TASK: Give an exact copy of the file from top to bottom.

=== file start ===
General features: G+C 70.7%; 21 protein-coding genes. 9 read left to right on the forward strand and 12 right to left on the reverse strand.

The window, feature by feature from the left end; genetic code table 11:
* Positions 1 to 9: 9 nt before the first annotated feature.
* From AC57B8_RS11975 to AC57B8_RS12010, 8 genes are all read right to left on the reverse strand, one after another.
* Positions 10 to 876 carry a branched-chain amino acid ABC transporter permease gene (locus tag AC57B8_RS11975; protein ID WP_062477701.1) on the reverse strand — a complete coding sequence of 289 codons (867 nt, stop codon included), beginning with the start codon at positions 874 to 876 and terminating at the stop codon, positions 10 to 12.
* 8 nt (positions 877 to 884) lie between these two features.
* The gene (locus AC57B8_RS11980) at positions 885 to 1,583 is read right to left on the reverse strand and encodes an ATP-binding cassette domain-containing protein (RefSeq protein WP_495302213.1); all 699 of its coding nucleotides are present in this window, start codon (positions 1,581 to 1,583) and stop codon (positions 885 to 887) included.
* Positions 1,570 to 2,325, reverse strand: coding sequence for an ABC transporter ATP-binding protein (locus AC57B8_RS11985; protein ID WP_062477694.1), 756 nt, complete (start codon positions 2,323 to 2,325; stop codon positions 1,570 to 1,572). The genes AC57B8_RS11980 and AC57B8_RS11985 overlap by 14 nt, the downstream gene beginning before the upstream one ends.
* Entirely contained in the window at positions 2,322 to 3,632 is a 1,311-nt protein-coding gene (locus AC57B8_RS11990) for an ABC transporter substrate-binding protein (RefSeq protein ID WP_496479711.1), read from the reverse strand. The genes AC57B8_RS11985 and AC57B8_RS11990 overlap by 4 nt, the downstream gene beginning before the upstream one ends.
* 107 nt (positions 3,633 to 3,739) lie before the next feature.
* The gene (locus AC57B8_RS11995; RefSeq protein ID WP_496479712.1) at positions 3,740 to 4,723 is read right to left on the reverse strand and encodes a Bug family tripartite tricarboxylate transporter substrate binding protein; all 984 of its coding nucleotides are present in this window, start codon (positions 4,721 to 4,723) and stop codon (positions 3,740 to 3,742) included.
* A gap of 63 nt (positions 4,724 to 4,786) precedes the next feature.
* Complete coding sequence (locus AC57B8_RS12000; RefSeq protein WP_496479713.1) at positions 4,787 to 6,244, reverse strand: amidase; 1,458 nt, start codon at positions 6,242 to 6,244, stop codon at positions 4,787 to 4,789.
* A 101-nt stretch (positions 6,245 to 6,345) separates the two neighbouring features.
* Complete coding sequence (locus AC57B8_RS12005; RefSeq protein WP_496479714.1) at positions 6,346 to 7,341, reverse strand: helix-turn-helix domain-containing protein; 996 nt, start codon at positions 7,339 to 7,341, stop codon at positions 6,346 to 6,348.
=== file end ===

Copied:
General features: G+C 70.7%; 21 protein-coding genes. 9 read left to right on the forward strand and 12 right to left on the reverse strand.

The window, feature by feature from the left end; genetic code table 11:
* Positions 1 to 9: 9 nt before the first annotated feature.
* From AC57B8_RS11975 to AC57B8_RS12010, 8 genes are all read right to left on the reverse strand, one after another.
* Positions 10 to 876 carry a branched-chain amino acid ABC transporter permease gene (locus tag AC57B8_RS11975; protein ID WP_062477701.1) on the reverse strand — a complete coding sequence of 289 codons (867 nt, stop codon included), beginning with the start codon at positions 874 to 876 and terminating at the stop codon, positions 10 to 12.
* 8 nt (positions 877 to 884) lie between these two features.
* The gene (locus AC57B8_RS11980) at positions 885 to 1,583 is read right to left on the reverse strand and encodes an ATP-binding cassette domain-containing protein (RefSeq protein WP_495302213.1); all 699 of its coding nucleotides are present in this window, start codon (positions 1,581 to 1,583) and stop codon (positions 885 to 887) included.
* Positions 1,570 to 2,325, reverse strand: coding sequence for an ABC transporter ATP-binding protein (locus AC57B8_RS11985; protein ID WP_062477694.1), 756 nt, complete (start codon positions 2,323 to 2,325; stop codon positions 1,570 to 1,572). The genes AC57B8_RS11980 and AC57B8_RS11985 overlap by 14 nt, the downstream gene beginning before the upstream one ends.
* Entirely contained in the window at positions 2,322 to 3,632 is a 1,311-nt protein-coding gene (locus AC57B8_RS11990) for an ABC transporter substrate-binding protein (RefSeq protein ID WP_496479711.1), read from the reverse strand. The genes AC57B8_RS11985 and AC57B8_RS11990 overlap by 4 nt, the downstream gene beginning before the upstream one ends.
* 107 nt (positions 3,633 to 3,739) lie before the next feature.
* The gene (locus AC57B8_RS11995; RefSeq protein ID WP_496479712.1) at positions 3,740 to 4,723 is read right to left on the reverse strand and encodes a Bug family tripartite tricarboxylate transporter substrate binding protein; all 984 of its coding nucleotides are present in this window, start codon (positions 4,721 to 4,723) and stop codon (positions 3,740 to 3,742) included.
* A gap of 63 nt (positions 4,724 to 4,786) precedes the next feature.
* Complete coding sequence (locus AC57B8_RS12000; RefSeq protein WP_496479713.1) at positions 4,787 to 6,244, reverse strand: amidase; 1,458 nt, start codon at positions 6,242 to 6,244, stop codon at positions 4,787 to 4,789.
* A 101-nt stretch (positions 6,245 to 6,345) separates the two neighbouring features.
* Complete coding sequence (locus AC57B8_RS12005; RefSeq protein WP_496479714.1) at positions 6,346 to 7,341, reverse strand: helix-turn-helix domain-containing protein; 996 nt, start codon at positions 7,339 to 7,341, stop codon at positions 6,346 to 6,348.